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Halloween 2010: Local events and safety tips

Trick or Treat
Trick or Treat
AP Photo_POLFOTO,Carsten Snejbjerg

Happy Halloween!

In order to have a happy Halloween, you need to know what local events are happening and how to go out and have fun safely and responsibly.

Halloween happens to fall on a Sunday this year. And many are celebrating the holiday all weekend long with parties and bar-hopping dressed in Halloween attire and kids (and kids-at-heart) travel around the neighborhood yelling “Trick-or-Treat” to score as much candy as possible. Halloween, according, is a $5 billion industry, and that does not even include the costs of alcohol!

Many adults and children enjoy this holiday where it is socially acceptable to dress up as a favorite celebrity such as Lady Gaga or Katy Perry, a defamed politician, a hot vampire (e.g., Robert Pattison’s character Edward Cullen) a horror-film creature, or anything one’s imagination can conjure up. The possibilities are virtually endless. There is fun to be had and candy to gorge on, but there are also numerous dangers to be on the lookout for to ensure you and your loved ones remain safe.

The Centers for Disease Control and Prevention (CDC) has stated that during 1975-1996, the number of deaths among young pedestrians was four times higher on Halloween night when compared with the same time period during all other evenings of the year! Employ safety sense when sending your kids out for Halloween.

Tips for keeping kids safe:

  • Young children should be accompanied by at least one responsible (and sober) adult. When trick-or-treating, help children cross the street to avoid being hit by a vehicle and only go to houses that are well lit. Chances are, if a house has no lights on and no decoration, they are not welcoming trick-or-treaters.
  • Watch out for decorations on laws and porches. There can be hazards just walking across a lawn that might be rigged with decorations that can easily trip someone.
  • Be careful of fire! Keep costumes and hair (and wigs) away from lit jack-o-lanterns and candles.
  • Do not allow kids to enter someone’s home unless known well to you. Stay on lit porches to receive treats and do not encourage “tricks.”
  • Make sure your child can see through their costume, especially if he/she is wearing a mask or another covering over the face.
  • Stay in groups and utilize the buddy system, particularly for young children.
  • Inspect candy before allowing your child(ren) to consume. If your child has an allergy, make sure they are not eating candy with the allergen. Educate your child and the adult supervising the trick-or-treating.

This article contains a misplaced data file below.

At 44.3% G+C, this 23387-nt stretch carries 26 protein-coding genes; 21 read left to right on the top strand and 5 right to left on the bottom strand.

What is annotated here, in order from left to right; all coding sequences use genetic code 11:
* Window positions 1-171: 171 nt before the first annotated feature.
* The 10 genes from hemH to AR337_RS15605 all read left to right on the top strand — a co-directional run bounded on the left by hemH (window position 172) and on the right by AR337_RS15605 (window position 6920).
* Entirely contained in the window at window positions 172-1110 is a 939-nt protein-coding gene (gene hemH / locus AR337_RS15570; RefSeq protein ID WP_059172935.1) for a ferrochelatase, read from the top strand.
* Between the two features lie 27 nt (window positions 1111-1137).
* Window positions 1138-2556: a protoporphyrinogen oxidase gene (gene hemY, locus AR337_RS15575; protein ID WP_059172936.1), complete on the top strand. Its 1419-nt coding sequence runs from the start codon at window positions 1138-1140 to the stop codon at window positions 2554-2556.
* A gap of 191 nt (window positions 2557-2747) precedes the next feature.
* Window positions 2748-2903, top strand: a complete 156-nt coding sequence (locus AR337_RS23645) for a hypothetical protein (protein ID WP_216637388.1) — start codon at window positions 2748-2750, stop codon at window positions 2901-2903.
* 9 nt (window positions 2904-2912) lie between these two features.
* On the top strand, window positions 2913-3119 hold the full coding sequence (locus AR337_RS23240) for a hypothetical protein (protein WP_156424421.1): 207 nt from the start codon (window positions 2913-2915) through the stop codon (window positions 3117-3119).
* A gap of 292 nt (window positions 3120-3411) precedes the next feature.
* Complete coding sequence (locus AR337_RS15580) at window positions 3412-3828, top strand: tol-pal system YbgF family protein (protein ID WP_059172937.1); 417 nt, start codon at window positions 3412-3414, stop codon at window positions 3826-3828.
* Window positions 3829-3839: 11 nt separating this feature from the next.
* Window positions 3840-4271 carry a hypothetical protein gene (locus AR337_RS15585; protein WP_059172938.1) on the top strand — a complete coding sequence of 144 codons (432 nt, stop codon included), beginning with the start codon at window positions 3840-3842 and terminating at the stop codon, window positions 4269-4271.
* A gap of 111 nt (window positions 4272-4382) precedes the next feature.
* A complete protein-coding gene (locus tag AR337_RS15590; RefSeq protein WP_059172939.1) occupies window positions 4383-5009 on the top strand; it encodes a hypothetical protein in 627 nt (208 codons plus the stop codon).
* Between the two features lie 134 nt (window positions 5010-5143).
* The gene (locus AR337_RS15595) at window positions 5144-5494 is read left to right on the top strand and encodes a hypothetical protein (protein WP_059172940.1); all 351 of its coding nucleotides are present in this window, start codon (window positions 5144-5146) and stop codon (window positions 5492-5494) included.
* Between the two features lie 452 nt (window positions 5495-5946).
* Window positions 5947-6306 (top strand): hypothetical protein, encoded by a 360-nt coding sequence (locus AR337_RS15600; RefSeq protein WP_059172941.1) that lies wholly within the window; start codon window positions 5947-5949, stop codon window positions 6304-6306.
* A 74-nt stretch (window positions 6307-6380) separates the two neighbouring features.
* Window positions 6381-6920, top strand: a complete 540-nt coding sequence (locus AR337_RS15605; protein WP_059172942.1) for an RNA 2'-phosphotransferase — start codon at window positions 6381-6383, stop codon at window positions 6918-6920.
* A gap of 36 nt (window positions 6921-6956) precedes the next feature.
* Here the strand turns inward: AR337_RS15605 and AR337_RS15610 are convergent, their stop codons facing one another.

Tips for keeping adults safe while partying: (These are safety tips for any time, not just Halloween!)

  • Have a designated driver. Halloween is legendary for parties and bar-hopping, so make sure a member of your group is staying sober, or have money for a cab or bus.
  • Drink sensibly. Avoid drinking from punch bowls and garbage cans. Not only do you not know what and how much alcohol you are ingesting, but these are unfortunately easy places to slip date rate drugs or “roofies.”
  • Never leave your drink unattended, this goes for alcohol and non-alcoholic drinks. If possible, pour your own and do not accept drinks from a stranger. Place your thumb over the opening of your beer or other bottled beverage.
  • Eat before you drink. Not doing so can greatly increase your chances of alcohol poisoning. Keep in mind people metabolize alcohol differently. Just because your friend can drink a certain number of drinks without alcohol poisoning does not mean that you can.
  • Pace your drinking. Drink water in between alcoholic drinks. Keep in mind yourblood-alcohol-content can still increase even after you stop drinking. Know the signs of alcohol poisoning (e.g., confusion, vomiting, seizures) and look out for your friends.
  • Have money for an emergency. Maybe your DD has poor impulse control and decides to have a few drinks and is no longer safe to be driving. Have a back-up plan for getting home safely.
  • Eat before you drink. Not doing so can greatly increase your chances of alcohol poisoning.
  • Stay with friends you trust, and/or employ the buddy system. Common sense and inhibitions seem to quickly decline as the amount of alcohol increases. Look out for one another.

Local WNY Events:

Niagara Wine Trail

Hallowine Event:

Celebrate Halloween with the trail’s annual murder mystery! Come as yourself or in costume - Collect the clues and interview a different suspect at each winery on the trail to solve the murder mystery. Submit your guess at your last winery. Correct guesses will be entered in a drawing to win prizes. You do not need to visit each winery to submit your guess.

Tickets good for all three days and includes wine tasting at each winery, a commemorative wine glass from your starting winery and information to solve the crime.

Haunted Houses (Click on names to be directed to information about event)

Fright World– Williamsville, NY

Dark Raven Manor– Clarence, NY

House of Horrors and Haunted Catacombs– Depew, NY

Haunted Asylum ofForgotten Souls– Lockport, NY

Lockport Haunted Cave– Lockport, NY

Hamburg Haunted Hayride and Barns of Doom– Hamburg, NY

McDonald’s Scare at the Fair– Erie County Fair Grounds, Hamburg, NY

Nightmares Fear Factory– Niagara Falls, Canada

Screamers House of Horrors– Niagara Falls, Canada

Terror in the Trees– Springville, NY

For more information and safety tips:

Safety on Halloween

Mayo Clinic

Drinking Safety Tips


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